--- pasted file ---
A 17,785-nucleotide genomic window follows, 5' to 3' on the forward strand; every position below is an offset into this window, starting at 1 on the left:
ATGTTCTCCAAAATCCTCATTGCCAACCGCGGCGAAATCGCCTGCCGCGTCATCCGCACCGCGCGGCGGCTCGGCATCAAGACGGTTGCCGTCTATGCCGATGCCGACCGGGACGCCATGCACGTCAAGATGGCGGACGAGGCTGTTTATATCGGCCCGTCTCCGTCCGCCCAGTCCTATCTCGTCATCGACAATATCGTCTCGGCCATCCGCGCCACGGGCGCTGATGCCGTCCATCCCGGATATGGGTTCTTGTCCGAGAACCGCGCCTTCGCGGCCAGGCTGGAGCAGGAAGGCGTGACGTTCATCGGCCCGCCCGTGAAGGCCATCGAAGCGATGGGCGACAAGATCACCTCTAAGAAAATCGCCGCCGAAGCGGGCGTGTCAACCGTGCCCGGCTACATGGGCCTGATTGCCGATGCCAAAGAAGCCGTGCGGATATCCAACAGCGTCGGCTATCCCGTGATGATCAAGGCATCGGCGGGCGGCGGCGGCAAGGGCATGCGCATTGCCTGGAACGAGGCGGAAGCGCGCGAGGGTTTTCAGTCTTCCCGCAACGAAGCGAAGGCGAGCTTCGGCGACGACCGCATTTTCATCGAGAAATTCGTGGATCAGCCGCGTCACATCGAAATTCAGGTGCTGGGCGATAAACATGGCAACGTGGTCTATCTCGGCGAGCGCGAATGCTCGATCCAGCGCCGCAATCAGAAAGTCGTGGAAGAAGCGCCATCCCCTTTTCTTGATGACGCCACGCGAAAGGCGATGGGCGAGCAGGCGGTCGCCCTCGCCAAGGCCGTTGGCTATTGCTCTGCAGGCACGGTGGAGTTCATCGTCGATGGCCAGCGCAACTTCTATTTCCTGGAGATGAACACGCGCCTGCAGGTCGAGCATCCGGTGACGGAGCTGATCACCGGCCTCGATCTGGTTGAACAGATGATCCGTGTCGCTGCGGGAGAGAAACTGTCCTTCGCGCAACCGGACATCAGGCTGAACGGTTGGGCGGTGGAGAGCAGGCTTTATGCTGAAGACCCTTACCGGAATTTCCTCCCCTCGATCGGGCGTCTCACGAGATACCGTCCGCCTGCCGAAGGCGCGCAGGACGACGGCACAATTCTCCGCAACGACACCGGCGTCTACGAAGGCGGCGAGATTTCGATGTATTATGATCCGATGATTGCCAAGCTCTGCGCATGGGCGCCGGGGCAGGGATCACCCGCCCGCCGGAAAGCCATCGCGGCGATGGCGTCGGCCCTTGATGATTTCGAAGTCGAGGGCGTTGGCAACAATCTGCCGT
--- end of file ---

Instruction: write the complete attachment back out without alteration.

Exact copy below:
A 17,785-nucleotide genomic window follows, 5' to 3' on the forward strand; every position below is an offset into this window, starting at 1 on the left:
ATGTTCTCCAAAATCCTCATTGCCAACCGCGGCGAAATCGCCTGCCGCGTCATCCGCACCGCGCGGCGGCTCGGCATCAAGACGGTTGCCGTCTATGCCGATGCCGACCGGGACGCCATGCACGTCAAGATGGCGGACGAGGCTGTTTATATCGGCCCGTCTCCGTCCGCCCAGTCCTATCTCGTCATCGACAATATCGTCTCGGCCATCCGCGCCACGGGCGCTGATGCCGTCCATCCCGGATATGGGTTCTTGTCCGAGAACCGCGCCTTCGCGGCCAGGCTGGAGCAGGAAGGCGTGACGTTCATCGGCCCGCCCGTGAAGGCCATCGAAGCGATGGGCGACAAGATCACCTCTAAGAAAATCGCCGCCGAAGCGGGCGTGTCAACCGTGCCCGGCTACATGGGCCTGATTGCCGATGCCAAAGAAGCCGTGCGGATATCCAACAGCGTCGGCTATCCCGTGATGATCAAGGCATCGGCGGGCGGCGGCGGCAAGGGCATGCGCATTGCCTGGAACGAGGCGGAAGCGCGCGAGGGTTTTCAGTCTTCCCGCAACGAAGCGAAGGCGAGCTTCGGCGACGACCGCATTTTCATCGAGAAATTCGTGGATCAGCCGCGTCACATCGAAATTCAGGTGCTGGGCGATAAACATGGCAACGTGGTCTATCTCGGCGAGCGCGAATGCTCGATCCAGCGCCGCAATCAGAAAGTCGTGGAAGAAGCGCCATCCCCTTTTCTTGATGACGCCACGCGAAAGGCGATGGGCGAGCAGGCGGTCGCCCTCGCCAAGGCCGTTGGCTATTGCTCTGCAGGCACGGTGGAGTTCATCGTCGATGGCCAGCGCAACTTCTATTTCCTGGAGATGAACACGCGCCTGCAGGTCGAGCATCCGGTGACGGAGCTGATCACCGGCCTCGATCTGGTTGAACAGATGATCCGTGTCGCTGCGGGAGAGAAACTGTCCTTCGCGCAACCGGACATCAGGCTGAACGGTTGGGCGGTGGAGAGCAGGCTTTATGCTGAAGACCCTTACCGGAATTTCCTCCCCTCGATCGGGCGTCTCACGAGATACCGTCCGCCTGCCGAAGGCGCGCAGGACGACGGCACAATTCTCCGCAACGACACCGGCGTCTACGAAGGCGGCGAGATTTCGATGTATTATGATCCGATGATTGCCAAGCTCTGCGCATGGGCGCCGGGGCAGGGATCACCCGCCCGCCGGAAAGCCATCGCGGCGATGGCGTCGGCCCTTGATGATTTCGAAGTCGAGGGCGTTGGCAACAATCTGCCGT